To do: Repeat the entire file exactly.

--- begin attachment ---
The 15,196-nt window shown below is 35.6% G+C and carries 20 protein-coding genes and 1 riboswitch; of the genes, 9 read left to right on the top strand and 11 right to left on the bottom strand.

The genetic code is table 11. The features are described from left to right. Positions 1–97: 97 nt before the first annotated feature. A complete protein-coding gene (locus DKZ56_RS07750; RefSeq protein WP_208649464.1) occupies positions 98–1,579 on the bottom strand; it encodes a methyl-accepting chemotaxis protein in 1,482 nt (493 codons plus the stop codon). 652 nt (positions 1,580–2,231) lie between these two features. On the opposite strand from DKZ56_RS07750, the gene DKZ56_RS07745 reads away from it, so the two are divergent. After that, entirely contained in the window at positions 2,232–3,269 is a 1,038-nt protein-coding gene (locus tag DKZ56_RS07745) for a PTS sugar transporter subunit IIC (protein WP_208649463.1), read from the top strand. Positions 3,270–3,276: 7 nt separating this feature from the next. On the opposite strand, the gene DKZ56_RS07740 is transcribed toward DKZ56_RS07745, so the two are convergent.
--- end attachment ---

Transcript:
The 15,196-nt window shown below is 35.6% G+C and carries 20 protein-coding genes and 1 riboswitch; of the genes, 9 read left to right on the top strand and 11 right to left on the bottom strand.

The genetic code is table 11. The features are described from left to right. Positions 1–97: 97 nt before the first annotated feature. A complete protein-coding gene (locus DKZ56_RS07750; RefSeq protein WP_208649464.1) occupies positions 98–1,579 on the bottom strand; it encodes a methyl-accepting chemotaxis protein in 1,482 nt (493 codons plus the stop codon). 652 nt (positions 1,580–2,231) lie between these two features. On the opposite strand from DKZ56_RS07750, the gene DKZ56_RS07745 reads away from it, so the two are divergent. After that, entirely contained in the window at positions 2,232–3,269 is a 1,038-nt protein-coding gene (locus tag DKZ56_RS07745) for a PTS sugar transporter subunit IIC (protein WP_208649463.1), read from the top strand. Positions 3,270–3,276: 7 nt separating this feature from the next. On the opposite strand, the gene DKZ56_RS07740 is transcribed toward DKZ56_RS07745, so the two are convergent.